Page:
This repository has been archived by the owner on Mar 1, 2021. It is now read-only.
This commit does not belong to any branch on this repository, and may belong to a fork outside of the repository.
A tag already exists with the provided branch name. Many Git commands accept both tag and branch names, so creating this branch may cause unexpected behavior. Are you sure you want to create this branch?
Failed to load latest commit information.
Latest commit message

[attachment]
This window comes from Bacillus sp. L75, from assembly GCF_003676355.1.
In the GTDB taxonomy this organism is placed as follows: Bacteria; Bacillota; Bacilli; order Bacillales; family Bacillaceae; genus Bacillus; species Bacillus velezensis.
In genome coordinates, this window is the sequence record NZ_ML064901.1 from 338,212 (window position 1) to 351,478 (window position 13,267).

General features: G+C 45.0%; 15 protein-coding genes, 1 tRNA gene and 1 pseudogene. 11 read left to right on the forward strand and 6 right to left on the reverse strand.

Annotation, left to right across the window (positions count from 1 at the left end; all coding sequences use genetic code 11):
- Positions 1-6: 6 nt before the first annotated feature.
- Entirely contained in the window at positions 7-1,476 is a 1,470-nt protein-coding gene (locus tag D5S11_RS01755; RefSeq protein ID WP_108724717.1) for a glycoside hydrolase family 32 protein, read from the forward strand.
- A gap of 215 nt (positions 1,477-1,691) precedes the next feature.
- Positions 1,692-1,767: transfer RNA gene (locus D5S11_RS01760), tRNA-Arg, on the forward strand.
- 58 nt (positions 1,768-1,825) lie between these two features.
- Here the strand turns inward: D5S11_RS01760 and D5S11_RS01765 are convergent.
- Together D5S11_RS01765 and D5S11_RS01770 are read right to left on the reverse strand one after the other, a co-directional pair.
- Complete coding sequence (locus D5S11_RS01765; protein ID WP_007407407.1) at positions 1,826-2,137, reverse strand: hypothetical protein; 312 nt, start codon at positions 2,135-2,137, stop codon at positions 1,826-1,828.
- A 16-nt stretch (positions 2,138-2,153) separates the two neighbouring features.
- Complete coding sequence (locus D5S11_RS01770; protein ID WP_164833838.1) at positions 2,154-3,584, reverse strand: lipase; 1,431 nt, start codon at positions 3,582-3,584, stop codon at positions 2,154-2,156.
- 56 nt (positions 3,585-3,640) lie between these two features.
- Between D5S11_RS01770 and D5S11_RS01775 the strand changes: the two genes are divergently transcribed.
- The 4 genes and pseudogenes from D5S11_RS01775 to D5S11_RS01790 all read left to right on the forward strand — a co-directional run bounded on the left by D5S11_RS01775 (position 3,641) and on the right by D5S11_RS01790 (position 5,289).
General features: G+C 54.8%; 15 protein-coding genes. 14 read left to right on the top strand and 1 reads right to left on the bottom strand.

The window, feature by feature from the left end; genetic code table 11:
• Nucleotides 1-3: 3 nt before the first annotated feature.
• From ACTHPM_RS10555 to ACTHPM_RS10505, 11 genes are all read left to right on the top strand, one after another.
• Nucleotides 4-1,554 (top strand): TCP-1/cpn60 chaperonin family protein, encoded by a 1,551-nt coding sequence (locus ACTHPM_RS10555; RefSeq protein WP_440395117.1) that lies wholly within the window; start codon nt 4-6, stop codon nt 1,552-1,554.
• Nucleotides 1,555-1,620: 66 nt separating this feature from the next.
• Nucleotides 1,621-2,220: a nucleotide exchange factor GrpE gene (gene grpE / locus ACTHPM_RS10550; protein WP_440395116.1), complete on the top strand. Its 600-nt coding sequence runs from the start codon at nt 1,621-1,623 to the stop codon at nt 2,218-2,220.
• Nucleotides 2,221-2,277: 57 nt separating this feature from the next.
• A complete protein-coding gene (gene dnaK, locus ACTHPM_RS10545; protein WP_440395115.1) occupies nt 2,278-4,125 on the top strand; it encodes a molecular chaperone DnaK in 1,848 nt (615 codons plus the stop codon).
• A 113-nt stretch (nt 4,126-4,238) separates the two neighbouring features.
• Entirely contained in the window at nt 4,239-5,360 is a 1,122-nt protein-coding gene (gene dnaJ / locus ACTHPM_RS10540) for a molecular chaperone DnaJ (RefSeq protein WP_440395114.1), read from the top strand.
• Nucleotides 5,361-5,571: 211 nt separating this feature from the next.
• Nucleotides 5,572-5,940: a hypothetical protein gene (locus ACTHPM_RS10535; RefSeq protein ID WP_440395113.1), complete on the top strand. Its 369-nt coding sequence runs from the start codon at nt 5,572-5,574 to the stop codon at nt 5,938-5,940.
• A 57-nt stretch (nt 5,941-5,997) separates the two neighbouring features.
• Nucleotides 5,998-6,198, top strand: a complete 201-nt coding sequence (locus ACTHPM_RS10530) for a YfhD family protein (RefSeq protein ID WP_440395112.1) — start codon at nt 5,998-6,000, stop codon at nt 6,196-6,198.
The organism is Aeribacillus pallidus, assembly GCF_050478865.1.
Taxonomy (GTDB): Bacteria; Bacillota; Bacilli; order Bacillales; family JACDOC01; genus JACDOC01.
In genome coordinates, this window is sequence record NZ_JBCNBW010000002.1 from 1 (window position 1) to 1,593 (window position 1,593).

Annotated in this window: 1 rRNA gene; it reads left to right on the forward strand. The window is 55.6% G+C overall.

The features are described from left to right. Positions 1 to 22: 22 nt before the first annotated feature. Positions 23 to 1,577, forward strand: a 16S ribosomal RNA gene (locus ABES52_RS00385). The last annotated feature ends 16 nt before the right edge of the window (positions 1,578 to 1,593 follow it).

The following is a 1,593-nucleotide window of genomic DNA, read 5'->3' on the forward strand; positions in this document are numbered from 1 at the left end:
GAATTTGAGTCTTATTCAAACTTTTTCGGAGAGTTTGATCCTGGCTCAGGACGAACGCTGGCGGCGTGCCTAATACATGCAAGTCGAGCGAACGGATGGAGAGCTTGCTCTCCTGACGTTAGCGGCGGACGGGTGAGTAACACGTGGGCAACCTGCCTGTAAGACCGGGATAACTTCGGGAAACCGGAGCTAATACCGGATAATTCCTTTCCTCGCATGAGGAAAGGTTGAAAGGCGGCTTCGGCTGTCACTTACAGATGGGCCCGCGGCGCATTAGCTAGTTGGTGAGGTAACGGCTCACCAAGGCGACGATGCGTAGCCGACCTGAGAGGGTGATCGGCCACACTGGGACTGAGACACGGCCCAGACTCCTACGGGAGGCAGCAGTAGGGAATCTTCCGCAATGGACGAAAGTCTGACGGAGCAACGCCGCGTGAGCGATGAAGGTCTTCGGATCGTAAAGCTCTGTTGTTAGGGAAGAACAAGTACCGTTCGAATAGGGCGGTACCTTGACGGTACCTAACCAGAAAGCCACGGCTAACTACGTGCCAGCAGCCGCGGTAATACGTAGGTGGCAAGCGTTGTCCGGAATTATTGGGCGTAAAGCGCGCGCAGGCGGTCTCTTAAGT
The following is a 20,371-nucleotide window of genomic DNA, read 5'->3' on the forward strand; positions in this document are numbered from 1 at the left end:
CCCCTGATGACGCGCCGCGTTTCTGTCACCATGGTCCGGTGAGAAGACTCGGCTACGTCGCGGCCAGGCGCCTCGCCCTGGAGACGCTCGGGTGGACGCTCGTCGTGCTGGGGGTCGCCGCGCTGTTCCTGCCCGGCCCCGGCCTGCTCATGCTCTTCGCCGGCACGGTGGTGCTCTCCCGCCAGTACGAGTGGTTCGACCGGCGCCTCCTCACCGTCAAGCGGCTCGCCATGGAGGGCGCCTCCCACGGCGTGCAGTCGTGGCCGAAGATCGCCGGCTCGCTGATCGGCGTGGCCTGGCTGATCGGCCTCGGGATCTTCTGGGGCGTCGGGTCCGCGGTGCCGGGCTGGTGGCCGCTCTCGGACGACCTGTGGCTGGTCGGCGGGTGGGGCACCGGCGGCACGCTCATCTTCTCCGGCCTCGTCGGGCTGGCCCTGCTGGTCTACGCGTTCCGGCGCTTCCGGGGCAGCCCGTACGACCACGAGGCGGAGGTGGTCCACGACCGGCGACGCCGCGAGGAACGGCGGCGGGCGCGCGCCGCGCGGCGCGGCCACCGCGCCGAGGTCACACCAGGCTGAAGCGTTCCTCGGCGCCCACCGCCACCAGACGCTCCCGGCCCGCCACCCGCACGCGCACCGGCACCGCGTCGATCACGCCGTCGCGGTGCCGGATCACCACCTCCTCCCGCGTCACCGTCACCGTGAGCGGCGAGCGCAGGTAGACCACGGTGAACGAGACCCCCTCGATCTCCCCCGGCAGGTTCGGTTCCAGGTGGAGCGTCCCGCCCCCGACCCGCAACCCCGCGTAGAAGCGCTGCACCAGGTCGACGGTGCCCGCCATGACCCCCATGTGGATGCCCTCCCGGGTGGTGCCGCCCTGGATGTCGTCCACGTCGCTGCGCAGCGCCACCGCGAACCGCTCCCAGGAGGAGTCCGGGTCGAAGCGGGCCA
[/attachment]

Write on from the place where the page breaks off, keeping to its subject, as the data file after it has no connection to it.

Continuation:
TITUS -- Totally Isolated TLS Unwrapping Server =============================================== titus is a highly secure network proxy that terminates TLS (SSL) connections and forwards the unencrypted traffic to some backend. It is similar in purpose to stud and stunnel. titus provides heightened security by running in extreme isolation. The private key is stored in a dedicated process that doesn't talk to the network, and all private key operations take place in this process. Furthermore, every connection is handled by a new process that runs as an unprivileged user in an unwritable and empty root directory. These security features ensure that if there is a vulnerability in the TLS processing code, it is very, very unlikely that an attacker could steal your private key, access the memory of your application, sniff data from other TLS connections, or otherwise attack your system. titus aims to be as transparent as possible to the backend application. Changes to the connection state between the client and titus are reflected in the connection between titus and the backend, and vice-versa. This allows the backend to dictate throttling behavior, maximum connection behavior, and so on. On Linux, titus can operate in transparent proxy mode so that the client IP address is preserved when contacting the backend. This requires special configuration with iptables and advanced routing (see TRANSPARENT PROXY MODE in the titus(8) man page). titus supports the Elliptic Curve Diffie-Hellman handshake, and also provides advanced control over TLS settings, such as the Diffie-Hellman modulus, and the curve used for Elliptic Curve Diffie-Hellman. This is handy if your backend's built-in TLS support is lacking. For technical details about titus' design, see https://www.agwa.name/blog/post/protecting_the_openssl_private_key_in_a_separate_process and https://www.agwa.name/blog/post/titus_isolation_techniques_continued CURRENT STATUS titus is no longer developed. Since titus was first released, memory-safe TLS stacks like Go's crypto/tls and Rust's rustls have matured enough that the author no longer needs titus. The last version of titus was 0.4, released on 2020-10-27. NON-LINUX WARNING On non-Linux systems, due to the lack of the prctl() syscall, titus cannot prevent tracing/debugging of one titus process by another titus process. This substantially reduces the isolation between TLS connections, although private key operations remain isolated since they run as a separate user. On FreeBSD 10.2-RELEASE and higher, titus uses procctl with PROC_TRACE_CTL to disable tracing, which should provide isolation. However, this has not undergone security analysis yet and should be considered experimental. INSTALLING TITUS To build from source, see the BUILDING file. CONFIGURING TITUS Start with titus.conf.example and modify it to fit your needs. Also see the titus(8) man page. If you're using the Debian package, start with the example config in /usr/share/doc/titus/examples and place it in /etc/titus. See /etc/titus/README for details. RUNNING TITUS Run `titus --config /path/to/titus.conf`. FURTHER DOCUMENTATION * For copyright/license, see COPYING. * For build instructions, see BUILDING. * For general documentation, see the titus(8) man page.